This yin yoga sequence is designed to be a well rounded practice that targets a variety of areas in the body instead of just focusing on one. Use this practice when you’re not sure what area of the body you’d like to focus on, or alternate this practice with other practices that emphasize more specific actions or areas.Read More
WRITING / AUDIO / VIDEO
It makes sense that restorative yoga and yin yoga are sometimes confused with one another. These two practices are similar in many ways. They’re both slow, receptive, calming, cooling, and oftentimes, they both emphasize contemplative teachings.
These two practices do have some essential differences though. I often get asked how these two forms of yoga are different from each other, so watch the video and read the post to learn more:Read More
This yin yoga sequence works with the four main movements of the spine. The spine is designed to move into flexion (forward bending), extension (back bending), lateral extension (side bending) and rotation (twisting).
The spinal column is made up of gently curving stacked bony vertebrae. Between each of the vertebra are discs made up of a fibrous outer layer and a jelly like centre. These disks hold the vertebrae together and help the spine absorb shock. The spines naturally curved shape, and the shock absorbing qualities of the discs, provide buoyancy to our body and our movements.Read More
This yin yoga sequence targets the outer hip and inner groin.
Many of the poses below emphasize external rotation of the hip, so be sure to also include poses that re-establish internal rotation as well. When practicing a lot of external rotation in the hips, it can be helpful to simply return to the midline with a close knee child’s pose, which you can see in the sequence below. You may also want to include active standing poses that strengthen your outer hip. Remember - we’re always looking to create balance in the body - stretching and strengthening!Read More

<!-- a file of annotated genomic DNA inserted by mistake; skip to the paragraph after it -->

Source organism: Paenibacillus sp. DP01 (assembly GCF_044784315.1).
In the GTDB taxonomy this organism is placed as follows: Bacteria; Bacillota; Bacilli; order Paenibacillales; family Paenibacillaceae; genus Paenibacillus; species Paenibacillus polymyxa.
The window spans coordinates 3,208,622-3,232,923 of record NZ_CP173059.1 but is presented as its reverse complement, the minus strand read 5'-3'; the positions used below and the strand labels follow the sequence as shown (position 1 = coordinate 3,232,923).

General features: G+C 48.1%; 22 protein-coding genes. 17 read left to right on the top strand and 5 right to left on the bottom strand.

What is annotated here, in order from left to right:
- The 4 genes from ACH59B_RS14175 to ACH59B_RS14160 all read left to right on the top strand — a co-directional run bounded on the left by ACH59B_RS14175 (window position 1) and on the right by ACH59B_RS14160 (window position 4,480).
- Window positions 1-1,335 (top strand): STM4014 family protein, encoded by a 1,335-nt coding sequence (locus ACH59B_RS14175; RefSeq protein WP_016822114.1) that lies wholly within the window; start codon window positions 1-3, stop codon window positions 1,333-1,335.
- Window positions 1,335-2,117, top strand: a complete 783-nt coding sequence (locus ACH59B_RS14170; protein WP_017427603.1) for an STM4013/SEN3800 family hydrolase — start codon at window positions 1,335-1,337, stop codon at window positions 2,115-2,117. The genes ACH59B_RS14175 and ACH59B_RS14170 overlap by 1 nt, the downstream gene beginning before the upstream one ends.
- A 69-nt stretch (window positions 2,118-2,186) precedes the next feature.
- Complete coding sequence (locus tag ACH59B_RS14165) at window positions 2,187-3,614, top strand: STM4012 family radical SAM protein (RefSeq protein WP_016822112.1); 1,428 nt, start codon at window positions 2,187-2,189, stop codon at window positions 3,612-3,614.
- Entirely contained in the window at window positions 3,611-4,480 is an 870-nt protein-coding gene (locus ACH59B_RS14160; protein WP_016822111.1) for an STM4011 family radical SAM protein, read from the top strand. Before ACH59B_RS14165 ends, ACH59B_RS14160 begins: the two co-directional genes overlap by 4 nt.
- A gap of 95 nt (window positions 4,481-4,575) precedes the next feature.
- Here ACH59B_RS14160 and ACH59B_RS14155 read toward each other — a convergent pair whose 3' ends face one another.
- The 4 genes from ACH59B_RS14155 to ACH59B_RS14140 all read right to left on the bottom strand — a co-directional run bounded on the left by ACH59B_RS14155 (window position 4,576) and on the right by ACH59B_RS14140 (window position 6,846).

Using the wall is a great way to support the body if you’re feeling fatigued, or if you’re looking for a very gentle practice. Using the wall is also helpful if you or your students have some physical barriers that limit mobility in seated yin yoga poses.
Parts of this practice could be considered more “restorative” due to the very supported nature of the poses. But if you’re feeling a “stretch”, or feeling gentle pressure in the body, that means you’re still activating the connective tissues which is a central tenant in the yin yoga style of practice.
In any case, you can use this practice to slow down and calm the nervous system, or to support tired legs and feet. Check out the video to practice along:Read More
Yin yoga square pose helps to open the hips through external rotation. If folding forward it also creates flexion in the spine.
Yin yoga square pose activates the Liver and Gallbladder meridians and if you fold forward the Kidney and Urinary Bladder meridians are targeted.Read More
Yin yoga toe squat and yin yoga ankle stretch are great to open the bottom of the feet (the plantar fascia), they create more space in the toes and they open the ankles.
These yin poses also target all of the lower meridians that run through the feet. The meridians targeted are the Kidney, Urinary Bladder, Liver, Gallbladder, Spleen, and Stomach meridians.Read More
Yin yoga dragonfly posture or straddle pose is a forward fold with the legs wide. From a seated position a forward fold, a side bend or a twist can be practiced.
A yin yoga dragonfly pose targets the backs of the thighs (hamstrings), hips, inner groin, and inner knees. It also activates the Kidney, Urinary Bladder, Liver, and Spleen meridians.Read More
The yin yoga posture of sleeping swan pose or pigeon pose creates external rotation in the front leg, and targets the quads and hip flexors. It’s also a backbend which compresses the lower back and can help maintain the health of the lower spine..
Sleeping swan pose primarily targets the Liver, Gall Bladder, spleen, Stomach, Kidney and Urinary Bladder meridians.Read More